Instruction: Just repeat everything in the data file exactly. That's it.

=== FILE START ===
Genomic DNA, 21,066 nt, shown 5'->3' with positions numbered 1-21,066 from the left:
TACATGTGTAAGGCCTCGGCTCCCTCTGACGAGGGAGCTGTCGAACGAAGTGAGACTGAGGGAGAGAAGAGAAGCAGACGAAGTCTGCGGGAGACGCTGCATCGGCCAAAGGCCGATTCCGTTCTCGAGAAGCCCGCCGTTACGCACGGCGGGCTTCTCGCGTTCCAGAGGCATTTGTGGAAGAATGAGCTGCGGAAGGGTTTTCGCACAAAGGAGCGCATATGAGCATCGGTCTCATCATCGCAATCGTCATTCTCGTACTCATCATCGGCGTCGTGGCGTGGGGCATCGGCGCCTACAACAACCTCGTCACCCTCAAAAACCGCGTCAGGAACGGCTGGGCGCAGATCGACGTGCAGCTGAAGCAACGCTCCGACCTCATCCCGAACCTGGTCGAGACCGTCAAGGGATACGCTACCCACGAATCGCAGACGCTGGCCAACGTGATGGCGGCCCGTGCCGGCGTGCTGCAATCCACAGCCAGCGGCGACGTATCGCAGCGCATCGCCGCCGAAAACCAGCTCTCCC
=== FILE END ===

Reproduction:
Genomic DNA, 21,066 nt, shown 5'->3' with positions numbered 1-21,066 from the left:
TACATGTGTAAGGCCTCGGCTCCCTCTGACGAGGGAGCTGTCGAACGAAGTGAGACTGAGGGAGAGAAGAGAAGCAGACGAAGTCTGCGGGAGACGCTGCATCGGCCAAAGGCCGATTCCGTTCTCGAGAAGCCCGCCGTTACGCACGGCGGGCTTCTCGCGTTCCAGAGGCATTTGTGGAAGAATGAGCTGCGGAAGGGTTTTCGCACAAAGGAGCGCATATGAGCATCGGTCTCATCATCGCAATCGTCATTCTCGTACTCATCATCGGCGTCGTGGCGTGGGGCATCGGCGCCTACAACAACCTCGTCACCCTCAAAAACCGCGTCAGGAACGGCTGGGCGCAGATCGACGTGCAGCTGAAGCAACGCTCCGACCTCATCCCGAACCTGGTCGAGACCGTCAAGGGATACGCTACCCACGAATCGCAGACGCTGGCCAACGTGATGGCGGCCCGTGCCGGCGTGCTGCAATCCACAGCCAGCGGCGACGTATCGCAGCGCATCGCCGCCGAAAACCAGCTCTCCC